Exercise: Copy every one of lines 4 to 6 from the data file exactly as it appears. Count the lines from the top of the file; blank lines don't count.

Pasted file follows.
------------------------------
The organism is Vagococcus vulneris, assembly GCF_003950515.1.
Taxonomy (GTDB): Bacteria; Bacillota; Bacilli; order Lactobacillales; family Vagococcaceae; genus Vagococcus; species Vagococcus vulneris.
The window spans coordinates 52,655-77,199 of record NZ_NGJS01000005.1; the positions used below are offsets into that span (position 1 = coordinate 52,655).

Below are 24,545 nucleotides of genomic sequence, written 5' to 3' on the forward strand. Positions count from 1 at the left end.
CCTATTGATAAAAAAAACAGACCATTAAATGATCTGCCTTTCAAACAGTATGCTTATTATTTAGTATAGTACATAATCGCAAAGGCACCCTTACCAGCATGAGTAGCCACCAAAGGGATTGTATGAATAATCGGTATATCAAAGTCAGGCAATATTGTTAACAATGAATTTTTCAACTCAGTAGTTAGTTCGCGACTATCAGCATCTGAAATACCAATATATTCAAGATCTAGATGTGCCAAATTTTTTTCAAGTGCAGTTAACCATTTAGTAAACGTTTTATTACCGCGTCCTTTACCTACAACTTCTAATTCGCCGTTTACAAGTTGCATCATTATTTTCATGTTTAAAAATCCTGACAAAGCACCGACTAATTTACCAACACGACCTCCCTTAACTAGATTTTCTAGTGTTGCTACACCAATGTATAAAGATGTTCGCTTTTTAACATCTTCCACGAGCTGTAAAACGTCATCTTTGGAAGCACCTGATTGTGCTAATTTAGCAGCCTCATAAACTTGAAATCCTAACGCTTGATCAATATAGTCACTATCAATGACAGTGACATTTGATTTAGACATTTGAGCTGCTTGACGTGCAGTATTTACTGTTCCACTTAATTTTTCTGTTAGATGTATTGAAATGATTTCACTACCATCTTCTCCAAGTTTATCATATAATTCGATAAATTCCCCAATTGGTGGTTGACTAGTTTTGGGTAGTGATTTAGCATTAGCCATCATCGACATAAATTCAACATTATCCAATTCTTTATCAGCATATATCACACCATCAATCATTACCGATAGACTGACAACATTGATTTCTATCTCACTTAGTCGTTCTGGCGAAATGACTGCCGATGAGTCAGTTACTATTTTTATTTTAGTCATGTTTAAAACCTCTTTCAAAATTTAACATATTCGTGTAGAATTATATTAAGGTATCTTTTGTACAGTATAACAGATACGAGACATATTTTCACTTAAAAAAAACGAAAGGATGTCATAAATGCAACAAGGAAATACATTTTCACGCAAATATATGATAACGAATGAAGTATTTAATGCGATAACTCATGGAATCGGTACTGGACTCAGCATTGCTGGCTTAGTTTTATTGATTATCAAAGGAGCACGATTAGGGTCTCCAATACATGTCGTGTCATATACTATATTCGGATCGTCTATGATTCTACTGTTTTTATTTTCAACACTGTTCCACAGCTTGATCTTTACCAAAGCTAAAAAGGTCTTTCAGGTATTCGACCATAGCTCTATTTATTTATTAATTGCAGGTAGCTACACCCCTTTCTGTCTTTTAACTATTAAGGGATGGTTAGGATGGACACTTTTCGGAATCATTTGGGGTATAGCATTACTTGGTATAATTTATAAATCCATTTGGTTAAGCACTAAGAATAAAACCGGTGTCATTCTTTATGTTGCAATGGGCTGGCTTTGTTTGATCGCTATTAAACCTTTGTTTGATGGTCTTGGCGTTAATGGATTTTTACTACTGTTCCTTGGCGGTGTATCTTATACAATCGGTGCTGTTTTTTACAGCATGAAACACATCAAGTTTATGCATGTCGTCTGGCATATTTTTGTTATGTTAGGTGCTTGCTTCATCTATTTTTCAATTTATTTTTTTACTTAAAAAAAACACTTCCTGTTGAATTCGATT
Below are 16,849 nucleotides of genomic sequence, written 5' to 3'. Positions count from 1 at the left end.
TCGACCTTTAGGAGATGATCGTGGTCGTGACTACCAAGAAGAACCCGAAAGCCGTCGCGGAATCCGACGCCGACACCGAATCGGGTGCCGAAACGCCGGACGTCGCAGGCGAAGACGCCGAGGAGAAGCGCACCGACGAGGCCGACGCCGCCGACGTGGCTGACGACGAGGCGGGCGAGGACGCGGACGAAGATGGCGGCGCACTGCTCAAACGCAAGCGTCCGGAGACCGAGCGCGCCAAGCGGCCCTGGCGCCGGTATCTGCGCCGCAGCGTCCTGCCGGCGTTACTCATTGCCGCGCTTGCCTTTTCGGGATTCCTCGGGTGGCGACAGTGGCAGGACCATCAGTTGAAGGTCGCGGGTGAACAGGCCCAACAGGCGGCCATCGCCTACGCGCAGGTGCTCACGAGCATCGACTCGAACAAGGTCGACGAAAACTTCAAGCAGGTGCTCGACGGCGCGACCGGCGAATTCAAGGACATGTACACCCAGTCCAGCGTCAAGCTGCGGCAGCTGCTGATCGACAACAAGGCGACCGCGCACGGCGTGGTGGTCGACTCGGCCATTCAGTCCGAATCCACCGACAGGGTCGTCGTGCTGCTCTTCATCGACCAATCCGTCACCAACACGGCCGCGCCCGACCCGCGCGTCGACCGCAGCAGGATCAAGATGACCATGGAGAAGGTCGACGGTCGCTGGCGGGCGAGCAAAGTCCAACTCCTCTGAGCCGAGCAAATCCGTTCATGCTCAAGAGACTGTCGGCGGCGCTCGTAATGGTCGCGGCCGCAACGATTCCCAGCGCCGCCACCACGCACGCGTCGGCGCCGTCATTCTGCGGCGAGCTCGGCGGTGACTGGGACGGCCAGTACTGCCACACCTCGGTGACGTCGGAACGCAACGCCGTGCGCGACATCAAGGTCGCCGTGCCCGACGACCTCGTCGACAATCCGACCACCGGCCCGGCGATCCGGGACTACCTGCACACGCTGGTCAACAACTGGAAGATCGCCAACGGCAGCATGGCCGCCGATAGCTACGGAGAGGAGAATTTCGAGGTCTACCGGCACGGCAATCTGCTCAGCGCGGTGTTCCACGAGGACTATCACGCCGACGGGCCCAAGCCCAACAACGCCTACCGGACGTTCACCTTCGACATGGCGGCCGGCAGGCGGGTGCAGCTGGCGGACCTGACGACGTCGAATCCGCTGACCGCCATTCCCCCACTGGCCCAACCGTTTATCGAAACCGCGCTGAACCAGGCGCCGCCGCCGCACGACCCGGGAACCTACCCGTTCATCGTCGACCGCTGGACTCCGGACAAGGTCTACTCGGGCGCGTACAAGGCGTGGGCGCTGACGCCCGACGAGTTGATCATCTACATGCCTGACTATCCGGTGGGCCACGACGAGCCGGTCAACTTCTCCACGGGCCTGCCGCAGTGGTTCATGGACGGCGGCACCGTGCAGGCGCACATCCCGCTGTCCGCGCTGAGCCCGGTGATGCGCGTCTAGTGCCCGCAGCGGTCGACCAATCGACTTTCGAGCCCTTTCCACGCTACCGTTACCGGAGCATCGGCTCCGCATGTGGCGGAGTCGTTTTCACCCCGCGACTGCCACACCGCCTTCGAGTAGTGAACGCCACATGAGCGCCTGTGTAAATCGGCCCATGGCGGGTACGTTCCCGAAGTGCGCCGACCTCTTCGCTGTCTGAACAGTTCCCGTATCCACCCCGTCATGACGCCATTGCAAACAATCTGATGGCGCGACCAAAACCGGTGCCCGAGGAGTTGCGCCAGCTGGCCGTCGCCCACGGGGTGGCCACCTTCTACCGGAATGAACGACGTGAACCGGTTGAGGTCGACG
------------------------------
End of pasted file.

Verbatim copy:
Below are 24,545 nucleotides of genomic sequence, written 5' to 3' on the forward strand. Positions count from 1 at the left end.
CCTATTGATAAAAAAAACAGACCATTAAATGATCTGCCTTTCAAACAGTATGCTTATTATTTAGTATAGTACATAATCGCAAAGGCACCCTTACCAGCATGAGTAGCCACCAAAGGGATTGTATGAATAATCGGTATATCAAAGTCAGGCAATATTGTTAACAATGAATTTTTCAACTCAGTAGTTAGTTCGCGACTATCAGCATCTGAAATACCAATATATTCAAGATCTAGATGTGCCAAATTTTTTTCAAGTGCAGTTAACCATTTAGTAAACGTTTTATTACCGCGTCCTTTACCTACAACTTCTAATTCGCCGTTTACAAGTTGCATCATTATTTTCATGTTTAAAAATCCTGACAAAGCACCGACTAATTTACCAACACGACCTCCCTTAACTAGATTTTCTAGTGTTGCTACACCAATGTATAAAGATGTTCGCTTTTTAACATCTTCCACGAGCTGTAAAACGTCATCTTTGGAAGCACCTGATTGTGCTAATTTAGCAGCCTCATAAACTTGAAATCCTAACGCTTGATCAATATAGTCACTATCAATGACAGTGACATTTGATTTAGACATTTGAGCTGCTTGACGTGCAGTATTTACTGTTCCACTTAATTTTTCTGTTAGATGTATTGAAATGATTTCACTACCATCTTCTCCAAGTTTATCATATAATTCGATAAATTCCCCAATTGGTGGTTGACTAGTTTTGGGTAGTGATTTAGCATTAGCCATCATCGACATAAATTCAACATTATCCAATTCTTTATCAGCATATATCACACCATCAATCATTACCGATAGACTGACAACATTGATTTCTATCTCACTTAGTCGTTCTGGCGAAATGACTGCCGATGAGTCAGTTACTATTTTTATTTTAGTCATGTTTAAAACCTCTTTCAAAATTTAACATATTCGTGTAGAATTATATTAAGGTATCTTTTGTACAGTATAACAGATACGAGACATATTTTCACTTAAAAAAAACGAAAGGATGTCATAAATGCAACAAGGAAATACATTTTCACGCAAATATATGATAACGAATGAAGTATTTAATGCGATAACTCATGGAATCGGTACTGGACTCAGCATTGCTGGCTTAGTTTTATTGATTATCAAAGGAGCACGATTAGGGTCTCCAATACATGTCGTGTCATATACTATATTCGGATCGTCTATGATTCTACTGTTTTTATTTTCAACACTGTTCCACAGCTTGATCTTTACCAAAGCTAAAAAGGTCTTTCAGGTATTCGACCATAGCTCTATTTATTTATTAATTGCAGGTAGCTACACCCCTTTCTGTCTTTTAACTATTAAGGGATGGTTAGGATGGACACTTTTCGGAATCATTTGGGGTATAGCATTACTTGGTATAATTTATAAATCCATTTGGTTAAGCACTAAGAATAAAACCGGTGTCATTCTTTATGTTGCAATGGGCTGGCTTTGTTTGATCGCTATTAAACCTTTGTTTGATGGTCTTGGCGTTAATGGATTTTTACTACTGTTCCTTGGCGGTGTATCTTATACAATCGGTGCTGTTTTTTACAGCATGAAACACATCAAGTTTATGCATGTCGTCTGGCATATTTTTGTTATGTTAGGTGCTTGCTTCATCTATTTTTCAATTTATTTTTTTACTTAAAAAAAACACTTCCTGTTGAATTCGATT
Below are 16,849 nucleotides of genomic sequence, written 5' to 3'. Positions count from 1 at the left end.